LONDON — So much for the BBC being a modern, forward-thinking media combine. For the first time since the 1980s, the world’s most successful pubcaster has appointed one of its own to lead the organization and guide it out of the post-Hutton morass.
Or has it?
Mark Thompson, who accepted the director general’s job in mid-May despite repeated avowals that he still had a job to finish as CEO of Channel 4, is a complicated character, difficult to sum up in a soundbite — unlike his immediate predecessor, Greg Dyke.
“Industry commentators are saying that Mark will be less commercial than Greg, but from what I’ve seen of him he is a deeply competitive operator. He likes to win,” says an industry source.
Others regard the new director general, due to take over later this summer, in a different light.
They claim Thompson, 46, who worked at the BBC for more than 20 years before jumping ship 2½ years ago to run C4, is a BBC man through and through, cautious and risk-averse.
“Mark may have spent two years at C4,” says a rival web head, “but he is an outsider who is, in fact, the consummate insider.
“There are real dangers here. One of the BBC’s biggest weaknesses is seeing the world through its own eyes. At this time in its history, it needs to think radically about the future. But Mark will be more safety-first than radical.”
In theory, the Oxford-educated Thompson could not be more different from the charismatic and deeply entrepreneurial Dyke, ousted in January after the Hutton report castigated the BBC for sloppy journalism and inept management during its coverage of the Iraq war.
While action man Dyke shoots from the lip, as demonstrated by his not infrequent attacks on Prime Minister Tony Blair and News Corp. king Rupert Murdoch, Thompson, who lectures in theology at Oxford and flies aircraft in his spare time, is a more cerebral, conciliatory figure.
But as Dyke’s former director of TV at the BBC, much of the thinking that propelled the outfit to its dominant position in British terrestrial broadcasting and beyond (the BBC’s Web sites are the most popular in Europe) in fact came from Thompson.
Thompson’s biggest challenge is squaring the circle between providing quality programs and making shows auds want to watch, thus protecting the legitimacy of the license fee levied on every British household with a TV.
Fortunately for the BBC, Thompson is an effective lobbyist who is good at making the case for public-service broadcasting in the digital age.
Many believe Dyke, initially aided by Thompson, went too far in driving ratings at the expense of quality, and was too aggressive in securing bottom-line growth at the pubcaster’s commercial arm, BBC Worldwide.
Under the old regime, independent producers suffered from BBC strong-arm tactics and the consistent flouting of the quotas that should guarantee indies make 25% of the pubcaster’s schedules.
The expectation is that Thompson, who will have to make the case for renewing the BBC’s charter (due in 2006) in tandem with new chairman Michael Grade, will continue to shift the pubcaster’s channels upscale, at least until the charter is in the bag.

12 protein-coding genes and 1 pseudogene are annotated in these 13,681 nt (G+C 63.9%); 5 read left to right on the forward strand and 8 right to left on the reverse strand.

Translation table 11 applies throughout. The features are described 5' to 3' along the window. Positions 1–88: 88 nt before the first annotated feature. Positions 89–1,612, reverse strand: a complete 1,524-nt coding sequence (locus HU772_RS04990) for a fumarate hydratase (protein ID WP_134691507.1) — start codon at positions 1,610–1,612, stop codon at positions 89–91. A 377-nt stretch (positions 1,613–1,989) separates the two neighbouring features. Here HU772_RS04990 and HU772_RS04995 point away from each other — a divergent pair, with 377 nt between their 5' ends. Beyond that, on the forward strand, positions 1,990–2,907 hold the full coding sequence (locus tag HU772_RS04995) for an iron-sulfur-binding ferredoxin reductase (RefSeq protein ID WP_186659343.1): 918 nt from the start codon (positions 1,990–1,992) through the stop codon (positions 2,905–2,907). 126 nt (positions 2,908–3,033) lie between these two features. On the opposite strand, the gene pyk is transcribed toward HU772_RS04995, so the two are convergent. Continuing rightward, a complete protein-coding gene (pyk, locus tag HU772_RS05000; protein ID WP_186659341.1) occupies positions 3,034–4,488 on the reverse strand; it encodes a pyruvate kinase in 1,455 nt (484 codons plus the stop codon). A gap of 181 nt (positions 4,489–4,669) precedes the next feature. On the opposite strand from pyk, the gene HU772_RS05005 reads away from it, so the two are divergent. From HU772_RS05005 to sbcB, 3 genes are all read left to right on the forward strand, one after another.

He also is expected to adopt a less commercial approach to commercial arm BBC Worldwide, perhaps seeking partnerships with rivals. He may provide a better deal for indies, especially as he now has a better understanding of the sector since working at C4, which takes all its programs from indies.
As a former high-flyer in BBC news and current affairs, if anyone can repair the damage done by Hutton, it is Thompson.
“Mark will run a more rigorous regime than Greg,” opines Will Wyatt, ex-CEO of BBC Broadcast and the man responsible for appointing Thompson to run BBC2 in 1996.
“He will have a better understanding of the BBC’s public purposes and will make sure he keeps the big picture and the full range of the BBC’s activities in mind at all times. Mark is much less visceral than Greg.”
But will he be as much fun to work for? And will his control-freak tendencies undo the good work Dyke accomplished in making the BBC a much happier place?
“If Mark has a weakness,” says a former colleague, “it is his fondness for doing things on his own.
“He could get away with that at Channel 4 because, compared with the BBC, it is a relatively small organization, but he will need to be much more hands-off as director general.
“There is always a temptation for BBC directors general to take on too much. As Dyke found out the hard way, directors general cannot be omnipresent.”
Meanwhile, a short list is beginning to emerge for Thompson’s replacement at C4, where an appointment is expected within a month.
Dawn Airey, a former C4 commissioning editor and now managing director of Sky Networks, is the favorite, but some inside the Beeb wonder if she has enough public-service credibility.
Other likely candidates are Peter Bazalgette, head of Endemol U.K.; Peter Fincham, CEO of Talkback Thames; and Rupert Gavin, CEO of BBC Worldwide.
Gavin is believed to have been a runnerup when Thompson was appointed at C4 in 2001.
If he figures Worldwide will be less important to a Thompson-led BBC than it was to the Dyke regime, he could apply again.